Laser back surgery: Breakthrough or marketing bonanza?

January 19, 1993|By McClatchy News Service

SACRAMENTO, CALIF. — To cover the incision from Dale Borgman's recent bac surgery, his doctor needed only a Band-Aid. That's because the incision consisted of a single needle puncture.

Yet that needle -- as skinny as a plastic coffee-stirrer -- contained a miniature laser and fiber optic lens that made it possible for Sacramento orthopedic surgeon Paul Lim to operate on the ruptured disk that had plagued Mr. Borgman for several months. The procedure was done in a half hour.

Dr. Lim and other doctors believe the laser surgery, which has been used on a small scale around the country, may revolutionize back surgery, allowing those who suffer from debilitating back and leg pain to be cured relatively easily.

"It's simple, quick, safe and effective," Dr. Lim said. "It's revolutionary."

But other doctors say the laser back surgery is not a

breakthrough -- just an easy product to market. They contend that the procedure is effective for only a select group of patients, and that many people could be lured into unnecessary back surgery by the popular image of lasers as cure-alls.

"My objection to the laser disk decompression is that if there was not a company making money on the equipment, and if it was not such a sexy thing, you wouldn't hear anything about it as revolutionary," said Dr. Barry French of Sacramento, a neurosurgeon and medical director of the Sutter Spine Institute at Sutter General Hospital.

"There are doctors in Northern California who are marketing this," Dr. French said. "It's sort of very sexy and attractive to the lay person."

But after his surgery, Mr. Borgman, a 49-year-old sheet metal worker, believed the quick procedure would be the key to his recovery. Since he suffered a herniated disk in May, the Shingle Springs, Calif., man has sometimes been unable to even get out of his recliner. And other times, the pain was so bad he couldn't sleep without taking pills.

"The most amazing part of this is I'll be going home pretty soon," said Mr. Borgman, as he was wheeled out of the operating room at the Greater Sacramento Surgery Center.

"I think it's fantastic," said his wife, Mary, standing by his side and smiling. The couple left the center having been there just a few hours for the procedure. And Mr. Borgman, who felt only a little soreness, expects to return to his heavy-lifting job in a few weeks.

That kind of result has Dr. Lim excited. He says he's posted a 70 percent success rate -- meaning that the patient is healed -- in 18 operations during the past six months.

But equally important is the speed and ease with which it is done.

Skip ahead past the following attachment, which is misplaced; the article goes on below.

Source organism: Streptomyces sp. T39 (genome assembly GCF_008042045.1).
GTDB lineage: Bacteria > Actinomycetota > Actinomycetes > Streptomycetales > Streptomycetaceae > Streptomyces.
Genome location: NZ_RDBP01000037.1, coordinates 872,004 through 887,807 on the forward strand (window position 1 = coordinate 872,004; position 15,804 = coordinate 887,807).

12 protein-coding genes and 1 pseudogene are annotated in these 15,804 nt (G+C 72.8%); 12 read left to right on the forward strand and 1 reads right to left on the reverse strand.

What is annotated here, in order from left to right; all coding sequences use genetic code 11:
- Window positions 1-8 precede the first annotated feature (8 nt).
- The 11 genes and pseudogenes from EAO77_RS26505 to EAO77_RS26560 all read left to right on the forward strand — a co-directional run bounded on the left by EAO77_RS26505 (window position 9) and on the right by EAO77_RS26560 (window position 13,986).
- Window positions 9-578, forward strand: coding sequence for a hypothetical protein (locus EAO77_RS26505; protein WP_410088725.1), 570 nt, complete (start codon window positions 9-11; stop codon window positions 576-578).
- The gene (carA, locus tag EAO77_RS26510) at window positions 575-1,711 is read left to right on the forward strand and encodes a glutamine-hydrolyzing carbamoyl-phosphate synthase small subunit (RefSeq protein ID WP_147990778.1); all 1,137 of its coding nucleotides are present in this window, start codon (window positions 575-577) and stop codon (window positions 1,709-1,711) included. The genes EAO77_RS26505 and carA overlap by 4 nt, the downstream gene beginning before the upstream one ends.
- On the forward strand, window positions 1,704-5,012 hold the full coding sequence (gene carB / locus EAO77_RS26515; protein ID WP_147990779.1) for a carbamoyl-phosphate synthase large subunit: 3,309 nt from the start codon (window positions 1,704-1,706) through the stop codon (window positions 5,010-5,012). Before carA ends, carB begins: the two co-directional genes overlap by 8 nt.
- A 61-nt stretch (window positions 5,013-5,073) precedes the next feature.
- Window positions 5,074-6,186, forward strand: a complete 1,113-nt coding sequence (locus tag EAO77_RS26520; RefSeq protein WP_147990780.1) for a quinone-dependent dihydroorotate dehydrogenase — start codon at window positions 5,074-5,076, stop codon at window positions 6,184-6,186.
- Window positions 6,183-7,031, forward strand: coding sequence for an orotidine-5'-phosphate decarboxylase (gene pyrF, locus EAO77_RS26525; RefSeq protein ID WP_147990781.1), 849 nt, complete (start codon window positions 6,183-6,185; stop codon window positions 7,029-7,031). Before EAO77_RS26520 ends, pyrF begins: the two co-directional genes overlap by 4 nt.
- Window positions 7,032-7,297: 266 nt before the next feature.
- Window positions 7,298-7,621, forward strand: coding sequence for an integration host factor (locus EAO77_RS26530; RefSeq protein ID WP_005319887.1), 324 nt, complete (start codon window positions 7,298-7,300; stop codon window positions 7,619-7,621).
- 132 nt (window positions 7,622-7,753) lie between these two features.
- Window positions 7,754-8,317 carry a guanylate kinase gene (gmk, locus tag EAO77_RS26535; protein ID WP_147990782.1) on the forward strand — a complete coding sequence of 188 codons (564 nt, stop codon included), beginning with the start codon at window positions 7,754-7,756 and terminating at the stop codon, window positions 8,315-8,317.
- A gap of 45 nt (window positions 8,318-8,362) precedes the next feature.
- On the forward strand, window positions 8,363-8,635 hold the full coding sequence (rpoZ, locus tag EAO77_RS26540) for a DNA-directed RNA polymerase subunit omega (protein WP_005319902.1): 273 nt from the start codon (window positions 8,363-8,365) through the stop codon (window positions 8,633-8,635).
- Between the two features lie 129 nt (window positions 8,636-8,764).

"The surgery is done with the patient awake. They go home the same day, and they can go out and walk and drive a car the next day," said Dr. Lim, who used to see his patients endure three-hour operations, stay in the hospital several days, and then take two to three months to recover. He still performs that operation in certain cases.

The procedure is done on herniated disks, an often-painful problem suffered by about 2 percent of the population. A disk ruptures when the outside wall -- made of tough, fibrous tissue -- tears or weakens, ballooning out and putting pressure on nearby nerves.

With 85 percent of Americans facing back trouble at some point during their lives and $24 billion being spent last year on spine care in the United States, the option of laser surgery appeals to many.

But some doctors remain unconvinced that the procedure should be used on a wide scale -- or even that laser back surgery is effective.

"The bottom line with it in my mind is that most people who would benefit from this procedure do not need surgery in the first place," said Dr. Gary Schneiderman, a Sacramento orthopedic surgeon.

"It's not some sudden, miracle cure for back pain, it's not a miracle cure for disk herniations," he said. "The patients have to fit a very strict criteria, and many of the patients in my practice who have that get better without the surgery."

Only 2 percent of all people with spine problems ever need surgery, according to Sutter's Dr. French. And he, Dr. Schneiderman and other physicians expressed concern that patients with all types of back problems may undergo the procedure unnecessarily by doctors who want to make money.

"This is very, very big business. It's probably the most frequent complaint in a physician's office -- the complaint of back pain," said Dr. James Boggan, an associate professor of neurological surgery at U.C. Davis Medical Center in Sacramento. "I honestly don't have any intention of doing it, and the real reason is my skepticism as to whether it really makes for a significant 'N advance."

But those who support the procedure counter that studies have shown if used correctly, the new technique -- which has been approved by the FDA -- can produce miraculous results.

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